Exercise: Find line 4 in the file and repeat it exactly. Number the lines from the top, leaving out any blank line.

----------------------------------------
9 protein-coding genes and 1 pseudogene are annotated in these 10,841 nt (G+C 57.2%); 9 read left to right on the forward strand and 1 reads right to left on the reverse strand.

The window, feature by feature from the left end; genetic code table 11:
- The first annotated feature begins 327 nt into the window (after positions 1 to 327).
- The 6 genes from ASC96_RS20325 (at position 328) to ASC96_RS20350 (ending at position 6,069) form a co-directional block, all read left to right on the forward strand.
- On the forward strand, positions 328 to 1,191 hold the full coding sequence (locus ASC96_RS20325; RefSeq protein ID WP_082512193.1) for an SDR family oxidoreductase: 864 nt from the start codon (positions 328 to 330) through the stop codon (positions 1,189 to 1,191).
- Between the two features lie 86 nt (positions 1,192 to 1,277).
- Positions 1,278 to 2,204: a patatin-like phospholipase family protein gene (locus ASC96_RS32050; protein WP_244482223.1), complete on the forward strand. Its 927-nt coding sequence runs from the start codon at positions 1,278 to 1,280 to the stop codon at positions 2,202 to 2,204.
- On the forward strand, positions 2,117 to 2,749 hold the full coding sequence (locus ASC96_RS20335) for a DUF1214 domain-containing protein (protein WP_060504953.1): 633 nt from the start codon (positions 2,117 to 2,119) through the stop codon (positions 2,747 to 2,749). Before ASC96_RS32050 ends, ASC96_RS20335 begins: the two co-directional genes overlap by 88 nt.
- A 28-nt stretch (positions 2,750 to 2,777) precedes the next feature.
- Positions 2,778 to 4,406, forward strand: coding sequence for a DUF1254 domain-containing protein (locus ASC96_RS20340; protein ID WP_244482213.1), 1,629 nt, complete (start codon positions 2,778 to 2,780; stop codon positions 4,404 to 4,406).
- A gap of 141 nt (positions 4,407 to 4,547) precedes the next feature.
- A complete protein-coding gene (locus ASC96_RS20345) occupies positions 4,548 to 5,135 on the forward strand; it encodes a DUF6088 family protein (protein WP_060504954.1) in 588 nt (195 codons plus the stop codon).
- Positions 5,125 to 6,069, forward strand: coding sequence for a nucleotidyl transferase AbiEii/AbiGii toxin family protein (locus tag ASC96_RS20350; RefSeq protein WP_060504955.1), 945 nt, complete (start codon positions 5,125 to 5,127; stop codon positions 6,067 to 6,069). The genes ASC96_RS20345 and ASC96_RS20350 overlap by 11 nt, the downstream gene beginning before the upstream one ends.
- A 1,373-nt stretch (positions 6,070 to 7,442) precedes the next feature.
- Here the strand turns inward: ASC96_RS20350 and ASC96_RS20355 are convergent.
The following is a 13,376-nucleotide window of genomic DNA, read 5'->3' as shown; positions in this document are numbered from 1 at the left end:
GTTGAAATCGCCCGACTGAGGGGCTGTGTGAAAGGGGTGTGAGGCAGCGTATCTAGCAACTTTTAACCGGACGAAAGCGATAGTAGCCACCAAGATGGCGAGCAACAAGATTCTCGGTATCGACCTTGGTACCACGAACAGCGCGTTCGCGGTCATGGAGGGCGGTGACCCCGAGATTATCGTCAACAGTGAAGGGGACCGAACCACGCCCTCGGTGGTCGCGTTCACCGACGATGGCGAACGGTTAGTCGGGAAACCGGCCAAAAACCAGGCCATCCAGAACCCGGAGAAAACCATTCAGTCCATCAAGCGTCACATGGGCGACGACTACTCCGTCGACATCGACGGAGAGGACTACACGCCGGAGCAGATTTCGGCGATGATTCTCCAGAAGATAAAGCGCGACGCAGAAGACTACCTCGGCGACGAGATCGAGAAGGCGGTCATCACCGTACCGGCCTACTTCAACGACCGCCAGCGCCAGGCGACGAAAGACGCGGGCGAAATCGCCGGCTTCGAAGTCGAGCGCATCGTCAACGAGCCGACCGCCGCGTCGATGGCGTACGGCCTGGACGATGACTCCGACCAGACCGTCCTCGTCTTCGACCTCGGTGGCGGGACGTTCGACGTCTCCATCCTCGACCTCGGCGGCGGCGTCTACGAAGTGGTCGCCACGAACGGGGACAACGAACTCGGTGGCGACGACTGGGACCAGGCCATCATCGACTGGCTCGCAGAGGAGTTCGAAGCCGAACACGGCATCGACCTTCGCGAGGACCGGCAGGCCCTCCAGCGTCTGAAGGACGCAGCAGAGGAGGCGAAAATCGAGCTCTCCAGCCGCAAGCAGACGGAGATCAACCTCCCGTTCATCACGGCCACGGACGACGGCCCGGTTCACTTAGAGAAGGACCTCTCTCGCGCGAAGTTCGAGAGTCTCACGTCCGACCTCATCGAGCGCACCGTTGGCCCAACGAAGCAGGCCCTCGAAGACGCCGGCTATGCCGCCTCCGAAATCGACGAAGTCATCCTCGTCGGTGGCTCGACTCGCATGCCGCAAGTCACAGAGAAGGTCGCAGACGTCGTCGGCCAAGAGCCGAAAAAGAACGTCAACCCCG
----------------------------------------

- The 6 genes from ASC96_RS20325 (at position 328) to ASC96_RS20350 (ending at position 6,069) form a co-directional block, all read left to right on the forward strand.